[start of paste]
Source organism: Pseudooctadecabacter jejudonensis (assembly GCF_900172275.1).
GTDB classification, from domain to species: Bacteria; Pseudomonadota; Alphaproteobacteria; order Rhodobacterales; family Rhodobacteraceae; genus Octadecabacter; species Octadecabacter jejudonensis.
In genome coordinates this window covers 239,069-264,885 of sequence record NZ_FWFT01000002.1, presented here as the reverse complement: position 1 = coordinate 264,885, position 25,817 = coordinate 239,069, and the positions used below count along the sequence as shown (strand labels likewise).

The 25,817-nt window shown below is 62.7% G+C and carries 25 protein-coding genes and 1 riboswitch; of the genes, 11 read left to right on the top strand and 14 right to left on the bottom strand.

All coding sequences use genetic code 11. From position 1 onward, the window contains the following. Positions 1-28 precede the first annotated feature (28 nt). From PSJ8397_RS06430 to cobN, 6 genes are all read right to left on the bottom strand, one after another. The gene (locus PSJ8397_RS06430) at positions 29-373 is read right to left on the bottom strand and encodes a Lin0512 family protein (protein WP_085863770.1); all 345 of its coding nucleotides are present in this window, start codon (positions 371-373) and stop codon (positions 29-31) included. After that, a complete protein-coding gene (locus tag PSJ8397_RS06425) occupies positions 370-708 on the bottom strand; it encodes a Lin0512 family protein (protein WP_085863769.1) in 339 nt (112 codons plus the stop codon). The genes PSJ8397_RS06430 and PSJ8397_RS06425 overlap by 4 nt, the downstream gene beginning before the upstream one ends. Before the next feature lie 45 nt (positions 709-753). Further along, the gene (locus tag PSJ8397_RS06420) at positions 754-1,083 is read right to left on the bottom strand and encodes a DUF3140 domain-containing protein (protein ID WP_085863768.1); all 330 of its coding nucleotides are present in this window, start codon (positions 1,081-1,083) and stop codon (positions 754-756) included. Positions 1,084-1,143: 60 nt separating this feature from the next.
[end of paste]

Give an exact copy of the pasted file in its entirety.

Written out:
Source organism: Pseudooctadecabacter jejudonensis (assembly GCF_900172275.1).
GTDB classification, from domain to species: Bacteria; Pseudomonadota; Alphaproteobacteria; order Rhodobacterales; family Rhodobacteraceae; genus Octadecabacter; species Octadecabacter jejudonensis.
In genome coordinates this window covers 239,069-264,885 of sequence record NZ_FWFT01000002.1, presented here as the reverse complement: position 1 = coordinate 264,885, position 25,817 = coordinate 239,069, and the positions used below count along the sequence as shown (strand labels likewise).

The 25,817-nt window shown below is 62.7% G+C and carries 25 protein-coding genes and 1 riboswitch; of the genes, 11 read left to right on the top strand and 14 right to left on the bottom strand.

All coding sequences use genetic code 11. From position 1 onward, the window contains the following. Positions 1-28 precede the first annotated feature (28 nt). From PSJ8397_RS06430 to cobN, 6 genes are all read right to left on the bottom strand, one after another. The gene (locus PSJ8397_RS06430) at positions 29-373 is read right to left on the bottom strand and encodes a Lin0512 family protein (protein WP_085863770.1); all 345 of its coding nucleotides are present in this window, start codon (positions 371-373) and stop codon (positions 29-31) included. After that, a complete protein-coding gene (locus tag PSJ8397_RS06425) occupies positions 370-708 on the bottom strand; it encodes a Lin0512 family protein (protein WP_085863769.1) in 339 nt (112 codons plus the stop codon). The genes PSJ8397_RS06430 and PSJ8397_RS06425 overlap by 4 nt, the downstream gene beginning before the upstream one ends. Before the next feature lie 45 nt (positions 709-753). Further along, the gene (locus tag PSJ8397_RS06420) at positions 754-1,083 is read right to left on the bottom strand and encodes a DUF3140 domain-containing protein (protein ID WP_085863768.1); all 330 of its coding nucleotides are present in this window, start codon (positions 1,081-1,083) and stop codon (positions 754-756) included. Positions 1,084-1,143: 60 nt separating this feature from the next.